Anemia of chronic disorders develops in chronic inflammatory (especially rheumatic), infectious, advanced malignant diseases, and chronic heart failure. It is the second most common form of anemia world wide after iron deficiency anemia .
The cause of anemia of chronic disorders is multifactorial. The most important factor is a disorder of iron distribution. Inflammatory factors (Il-1, Il-6, TNF-alpha) lead to an increase of hepcidin and consequently to a reduced iron resorption and a reduced iron release from macrophages. Therefore, iron is not available for erythropoiesis. Additional factors are a reduced life span of erythrocytes (80-90 days instead of 100-120 days), a reduced production of erythropoietin as well as a relative resistance to erythropoietin.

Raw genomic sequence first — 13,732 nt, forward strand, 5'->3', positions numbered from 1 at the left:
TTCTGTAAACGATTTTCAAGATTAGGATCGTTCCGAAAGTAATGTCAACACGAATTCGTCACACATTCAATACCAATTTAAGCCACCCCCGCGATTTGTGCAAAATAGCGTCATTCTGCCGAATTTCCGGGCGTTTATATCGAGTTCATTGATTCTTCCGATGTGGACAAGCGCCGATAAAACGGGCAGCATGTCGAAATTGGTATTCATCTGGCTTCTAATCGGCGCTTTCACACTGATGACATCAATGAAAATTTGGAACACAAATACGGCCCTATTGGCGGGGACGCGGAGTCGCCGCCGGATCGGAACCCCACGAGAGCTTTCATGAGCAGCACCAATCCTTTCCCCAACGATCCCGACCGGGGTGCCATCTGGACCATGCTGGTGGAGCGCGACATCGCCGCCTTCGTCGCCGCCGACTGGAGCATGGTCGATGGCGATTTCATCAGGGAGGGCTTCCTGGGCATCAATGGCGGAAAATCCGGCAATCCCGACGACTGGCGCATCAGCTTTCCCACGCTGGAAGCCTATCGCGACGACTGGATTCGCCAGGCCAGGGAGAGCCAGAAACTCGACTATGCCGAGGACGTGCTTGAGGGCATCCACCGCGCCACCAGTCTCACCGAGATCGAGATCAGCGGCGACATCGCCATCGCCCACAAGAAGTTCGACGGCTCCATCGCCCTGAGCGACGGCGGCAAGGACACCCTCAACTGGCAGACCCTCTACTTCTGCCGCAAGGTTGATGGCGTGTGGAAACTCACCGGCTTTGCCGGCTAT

This anemia is rarely severe (Hb in most cases > 90 g/L). Its severity usually correlates with the severity of the underlying disease process. The patients most often have asymptomatic anemia. Frequent symptoms such as fatigue and weakness can also be caused by the underlying illness.
Anemia of chronic disorders is normally normochromic and normocytic with a tendency to be hypochromic-microcytic. Serum iron is decreased while transferrin saturation is normal to low and serum ferritin is normal or high. Additionally, RDW is normal in contrast to iron deficiency anemia.
Please note! Anemia of chronic disorders and iron deficiency anemia often coexist (e.g., in the case of patients with rheumatoid arthritis and drug-induced gastrointestinal bleeding).
The examination of bone marrow is not an essential component of the clinical investigation of anemia of chronic disorders. However, it can be helpful to exclude iron deficiency anemia or a myelodysplastic syndrome. In anemia of chronic disorders, the iron content of bone marrow is typically normal or increased.